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Circuit Court Opinions:

Associate Justice Samuel Chase, United States v. Worrall (1798)

Associate Justice Samuel Chase (1796–1811)

United States v. Worrall, 28 F. Cas. 774 (C.C.D. Pa. 1798) (No. 16,766) [Middle Circuit]

Justice Chase was the only one of the Supreme Court’s earliest members to express hostility to federal court jurisdiction over common law crimes. In earlier cases, such as that of Gideon Henfield in 1793, justices sitting on circuit had allowed prosecutions to proceed despite the lack of a congressional statute defining the crime charged. In Worrall, the defendant was convicted of bribing a federal official, and his attorney made a motion to set aside the judgment. Upon being questioned by Chase, District Attorney William Rawle acknowledged that the prosecution rested solely on the common law.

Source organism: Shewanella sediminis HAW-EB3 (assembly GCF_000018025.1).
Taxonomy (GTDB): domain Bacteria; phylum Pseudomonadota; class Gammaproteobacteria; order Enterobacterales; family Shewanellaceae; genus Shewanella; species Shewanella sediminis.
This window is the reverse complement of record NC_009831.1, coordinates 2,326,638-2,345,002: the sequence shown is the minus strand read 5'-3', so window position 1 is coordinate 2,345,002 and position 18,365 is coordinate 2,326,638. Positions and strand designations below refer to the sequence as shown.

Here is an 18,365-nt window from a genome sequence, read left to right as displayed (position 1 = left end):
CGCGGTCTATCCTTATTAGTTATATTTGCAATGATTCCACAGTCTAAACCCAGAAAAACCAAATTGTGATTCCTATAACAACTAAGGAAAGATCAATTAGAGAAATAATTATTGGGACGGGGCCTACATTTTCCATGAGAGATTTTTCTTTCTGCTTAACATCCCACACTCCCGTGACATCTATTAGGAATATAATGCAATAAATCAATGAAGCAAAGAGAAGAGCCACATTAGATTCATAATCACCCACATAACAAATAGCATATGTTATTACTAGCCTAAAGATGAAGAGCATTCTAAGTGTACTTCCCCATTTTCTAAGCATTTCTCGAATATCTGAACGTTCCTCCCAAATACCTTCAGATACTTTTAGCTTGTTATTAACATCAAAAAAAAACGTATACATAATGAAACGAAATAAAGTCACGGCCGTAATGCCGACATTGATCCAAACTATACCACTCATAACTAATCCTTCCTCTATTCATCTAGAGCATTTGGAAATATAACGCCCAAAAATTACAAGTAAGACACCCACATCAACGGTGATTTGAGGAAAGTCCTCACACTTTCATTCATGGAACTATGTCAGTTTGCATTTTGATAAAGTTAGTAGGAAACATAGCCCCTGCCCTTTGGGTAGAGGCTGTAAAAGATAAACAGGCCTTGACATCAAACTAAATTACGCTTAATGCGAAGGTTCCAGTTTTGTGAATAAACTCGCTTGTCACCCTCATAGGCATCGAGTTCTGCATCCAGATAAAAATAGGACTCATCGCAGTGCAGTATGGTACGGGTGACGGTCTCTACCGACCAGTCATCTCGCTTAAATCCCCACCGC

Chase expressed the view that it was “essential” that Congress define crimes and punishments by statute. The federal government, he asserted, had no common law. “The United States did not bring it with them from England; the constitution does not create it; and no act of congress has assumed it,” he declared. Judge Richard Peters disagreed with Chase. Despite the divided court, Chase acquiesced in the mild sentence Peters imposed. The Supreme Court ultimately adopted Chase’s position, ruling common law prosecutions unconstitutional in United States v. Hudson and Goodwin (1812).